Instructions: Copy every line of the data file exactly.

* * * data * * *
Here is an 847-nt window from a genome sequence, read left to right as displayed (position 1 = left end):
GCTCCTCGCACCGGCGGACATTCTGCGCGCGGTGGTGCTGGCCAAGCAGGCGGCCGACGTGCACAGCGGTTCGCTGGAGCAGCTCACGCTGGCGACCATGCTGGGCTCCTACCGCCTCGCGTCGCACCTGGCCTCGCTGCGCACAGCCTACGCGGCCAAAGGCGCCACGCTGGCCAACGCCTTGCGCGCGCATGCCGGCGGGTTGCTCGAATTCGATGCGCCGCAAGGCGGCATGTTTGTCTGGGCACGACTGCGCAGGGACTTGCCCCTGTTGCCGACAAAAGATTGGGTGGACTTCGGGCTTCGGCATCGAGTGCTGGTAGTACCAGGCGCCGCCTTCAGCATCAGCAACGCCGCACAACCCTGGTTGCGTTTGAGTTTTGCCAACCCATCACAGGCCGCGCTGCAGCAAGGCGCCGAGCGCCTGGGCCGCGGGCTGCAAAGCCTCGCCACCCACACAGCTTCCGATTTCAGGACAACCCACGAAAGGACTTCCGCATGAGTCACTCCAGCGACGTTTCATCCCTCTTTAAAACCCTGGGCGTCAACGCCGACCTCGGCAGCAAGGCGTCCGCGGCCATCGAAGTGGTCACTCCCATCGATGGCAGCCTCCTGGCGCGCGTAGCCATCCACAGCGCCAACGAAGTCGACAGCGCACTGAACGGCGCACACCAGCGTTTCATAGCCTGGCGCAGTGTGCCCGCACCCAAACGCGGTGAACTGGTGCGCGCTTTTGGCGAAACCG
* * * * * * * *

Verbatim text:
Here is an 847-nt window from a genome sequence, read left to right as displayed (position 1 = left end):
GCTCCTCGCACCGGCGGACATTCTGCGCGCGGTGGTGCTGGCCAAGCAGGCGGCCGACGTGCACAGCGGTTCGCTGGAGCAGCTCACGCTGGCGACCATGCTGGGCTCCTACCGCCTCGCGTCGCACCTGGCCTCGCTGCGCACAGCCTACGCGGCCAAAGGCGCCACGCTGGCCAACGCCTTGCGCGCGCATGCCGGCGGGTTGCTCGAATTCGATGCGCCGCAAGGCGGCATGTTTGTCTGGGCACGACTGCGCAGGGACTTGCCCCTGTTGCCGACAAAAGATTGGGTGGACTTCGGGCTTCGGCATCGAGTGCTGGTAGTACCAGGCGCCGCCTTCAGCATCAGCAACGCCGCACAACCCTGGTTGCGTTTGAGTTTTGCCAACCCATCACAGGCCGCGCTGCAGCAAGGCGCCGAGCGCCTGGGCCGCGGGCTGCAAAGCCTCGCCACCCACACAGCTTCCGATTTCAGGACAACCCACGAAAGGACTTCCGCATGAGTCACTCCAGCGACGTTTCATCCCTCTTTAAAACCCTGGGCGTCAACGCCGACCTCGGCAGCAAGGCGTCCGCGGCCATCGAAGTGGTCACTCCCATCGATGGCAGCCTCCTGGCGCGCGTAGCCATCCACAGCGCCAACGAAGTCGACAGCGCACTGAACGGCGCACACCAGCGTTTCATAGCCTGGCGCAGTGTGCCCGCACCCAAACGCGGTGAACTGGTGCGCGCTTTTGGCGAAACCG